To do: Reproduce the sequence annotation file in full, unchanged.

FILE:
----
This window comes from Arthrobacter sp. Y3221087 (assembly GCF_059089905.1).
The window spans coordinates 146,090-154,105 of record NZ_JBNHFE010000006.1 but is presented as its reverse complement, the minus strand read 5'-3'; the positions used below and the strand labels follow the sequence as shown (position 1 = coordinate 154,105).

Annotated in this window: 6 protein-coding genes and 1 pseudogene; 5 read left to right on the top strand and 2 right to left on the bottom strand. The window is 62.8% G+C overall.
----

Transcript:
This window comes from Arthrobacter sp. Y3221087 (assembly GCF_059089905.1).
The window spans coordinates 146,090-154,105 of record NZ_JBNHFE010000006.1 but is presented as its reverse complement, the minus strand read 5'-3'; the positions used below and the strand labels follow the sequence as shown (position 1 = coordinate 154,105).

Annotated in this window: 6 protein-coding genes and 1 pseudogene; 5 read left to right on the top strand and 2 right to left on the bottom strand. The window is 62.8% G+C overall.